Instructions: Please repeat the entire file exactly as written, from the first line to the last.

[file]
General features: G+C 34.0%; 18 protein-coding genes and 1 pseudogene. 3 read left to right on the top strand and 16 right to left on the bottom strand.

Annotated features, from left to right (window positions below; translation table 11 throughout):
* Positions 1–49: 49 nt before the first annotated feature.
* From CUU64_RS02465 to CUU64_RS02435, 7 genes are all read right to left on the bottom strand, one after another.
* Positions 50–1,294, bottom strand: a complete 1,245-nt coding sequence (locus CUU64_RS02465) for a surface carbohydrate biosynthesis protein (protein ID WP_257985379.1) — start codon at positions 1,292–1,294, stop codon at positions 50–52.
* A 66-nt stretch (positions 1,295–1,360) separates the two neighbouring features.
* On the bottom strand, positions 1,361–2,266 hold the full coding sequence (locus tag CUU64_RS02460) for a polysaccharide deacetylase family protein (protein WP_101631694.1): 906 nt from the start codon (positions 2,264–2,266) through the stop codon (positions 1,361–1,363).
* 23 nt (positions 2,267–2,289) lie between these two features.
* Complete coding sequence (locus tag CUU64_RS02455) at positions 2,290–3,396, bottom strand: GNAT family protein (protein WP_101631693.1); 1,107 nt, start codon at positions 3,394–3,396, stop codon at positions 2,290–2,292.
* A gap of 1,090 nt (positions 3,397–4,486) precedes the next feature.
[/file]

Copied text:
General features: G+C 34.0%; 18 protein-coding genes and 1 pseudogene. 3 read left to right on the top strand and 16 right to left on the bottom strand.

Annotated features, from left to right (window positions below; translation table 11 throughout):
* Positions 1–49: 49 nt before the first annotated feature.
* From CUU64_RS02465 to CUU64_RS02435, 7 genes are all read right to left on the bottom strand, one after another.
* Positions 50–1,294, bottom strand: a complete 1,245-nt coding sequence (locus CUU64_RS02465) for a surface carbohydrate biosynthesis protein (protein ID WP_257985379.1) — start codon at positions 1,292–1,294, stop codon at positions 50–52.
* A 66-nt stretch (positions 1,295–1,360) separates the two neighbouring features.
* On the bottom strand, positions 1,361–2,266 hold the full coding sequence (locus tag CUU64_RS02460) for a polysaccharide deacetylase family protein (protein WP_101631694.1): 906 nt from the start codon (positions 2,264–2,266) through the stop codon (positions 1,361–1,363).
* 23 nt (positions 2,267–2,289) lie between these two features.
* Complete coding sequence (locus tag CUU64_RS02455) at positions 2,290–3,396, bottom strand: GNAT family protein (protein WP_101631693.1); 1,107 nt, start codon at positions 3,394–3,396, stop codon at positions 2,290–2,292.
* A gap of 1,090 nt (positions 3,397–4,486) precedes the next feature.